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All the Angry Totalizers: Super Bowl Thoughts
On a hot Sunday afternoon several summers ago, the children and I sat at Toppings Yogurt. Toppings is a staple in the Pico-Robertson neighborhood, itself the heart of Orthodox Jewish life in Los Angeles.
There were two tables in Toppings. The kids and I sat at one; a large family of seven crowded around the other. Their clothing marked them as “frum” – fully observant Orthodox Jews. There was a mom, a dad, and five young children. Mom appeared to have a sixth on the way.
Toppings is on a busy street; most of the clientele are religious Jews (the offerings are of course all kosher), but on warm days, all sorts of passers-by stop in. This day, two teen girls bounced through the front door, each in very short shorts and skimpy tops with spaghetti straps. The frum family looked up, and after only the briefest of glances at the teens, the bearded father pivoted in his chair, turning his back to the new customers. He picked up his youngest, and they giggled together.
The teen girls didn’t notice the shifted seat. My kids didn’t notice. The frum kids and their mother didn’t notice. The father deftly averted his gaze in a way that honored his faith without causing shame or embarrassment to anyone. He knew what his responsibility was -- and what it wasn’t. His job was to look away, not to condemn or mock or judge. It was a small yet impressive demonstration of pluralism.
There is no unifying event in American life akin to the Super Bowl. It is the most-watched event of the year; in this age of everything on (varying) demand, it can only properly be enjoyed live, with millions experiencing the same sights at precisely the same time. Some care most about the game; some care most about the commercials. Some care most about the snacks; some care most about the halftime show.
For such a gaudy and brief spectacle, Super Bowl halftime shows are a massive blank slate on which we can all scribble our opinions. We’re all watching the same thing. We don’t have to explain context or send a link to get our friends animated; the halftime show offers an increasingly rare simultaneous experience, and we are desperate to share our opinions. “Is Rihanna pregnant?” “Last year’s show was better!” “This is obscene!” “Why is she dancing with Teletubbies?”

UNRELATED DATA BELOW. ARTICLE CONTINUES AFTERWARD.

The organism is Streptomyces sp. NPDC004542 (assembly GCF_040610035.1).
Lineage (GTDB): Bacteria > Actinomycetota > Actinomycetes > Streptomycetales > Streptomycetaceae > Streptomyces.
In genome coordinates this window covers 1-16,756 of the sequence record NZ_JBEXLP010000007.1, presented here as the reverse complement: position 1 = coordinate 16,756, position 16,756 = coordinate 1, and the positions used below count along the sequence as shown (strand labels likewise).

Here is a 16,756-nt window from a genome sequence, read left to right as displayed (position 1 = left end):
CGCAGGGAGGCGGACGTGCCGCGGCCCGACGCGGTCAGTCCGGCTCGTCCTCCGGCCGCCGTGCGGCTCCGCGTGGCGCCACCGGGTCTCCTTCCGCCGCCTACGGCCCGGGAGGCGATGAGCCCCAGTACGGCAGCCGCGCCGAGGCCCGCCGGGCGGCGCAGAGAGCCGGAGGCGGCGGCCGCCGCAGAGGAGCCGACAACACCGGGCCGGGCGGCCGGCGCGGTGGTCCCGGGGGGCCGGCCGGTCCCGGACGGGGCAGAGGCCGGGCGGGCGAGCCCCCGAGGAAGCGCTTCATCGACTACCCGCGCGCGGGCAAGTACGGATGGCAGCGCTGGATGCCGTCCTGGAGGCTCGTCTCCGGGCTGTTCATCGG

A scarlet tabula rasa
The outrage began long before Rihanna ascended into the upper reaches of State Farm Stadium.
Once the show began, the negative reactions ranged from the absurd to the resigned.
When Congressman Dan Crenshaw (R-Tx) tweeted out his admiration for Rihanna’s performance, he got vehement pushback from social conservatives upset with his praise.
Meanwhile, the frum just shifted their proverbial seats:
An ad for a frum halftime program.
The most hardline of the Ultra-Orthodox won’t watch any television. There are plenty of more moderate (TV and smart-phone-owning) groups, including a great many who are willing to watch the NFL – but not a risqué halftime show. Orthodox Jews don’t spend time attacking Rihanna, or Sam Smith’s Grammy performance. They already know these sorts of spectacles are not for them. The strictures of the Torah are for Jews, not for the entire planet. You won’t get most Orthodox Jews to condemn Rihanna’s performance any more than you’ll get them to demand the stadium only sell glatt kosher hot dogs. To be a religiously observant Jew in America is to practice radical commitments without expecting others to share them.
Mainstream Orthodoxy says, for us watching the NFL is okay, watching the halftime show is not. All the rest of y’all get to do whatever you like; we’ll join you for the second half after we hear a good Torah message. It is intense commitment combined with an almost genial relativism.
Judaism is not a missionary religion. It does not seek converts. It does not believe God has called everyone to the same set of conclusions. Christianity, of course, is very different. Christians are called to build societies that honor Christian values; most serious Christians would like it very much if more people lived and believed as they did. No Jewish leaders want America to be a Jewish nation; plenty of Christian leaders do want America to return to its Christian roots. That’s not because religious Jews are more committed to pluralism – it’s because religious Jews have, to put it mildly, a completely different historical relationship with the state than do American Protestants. Holding up the former as an example of how the latter should behave is a cheap rhetorical trick. It’s just not that simple.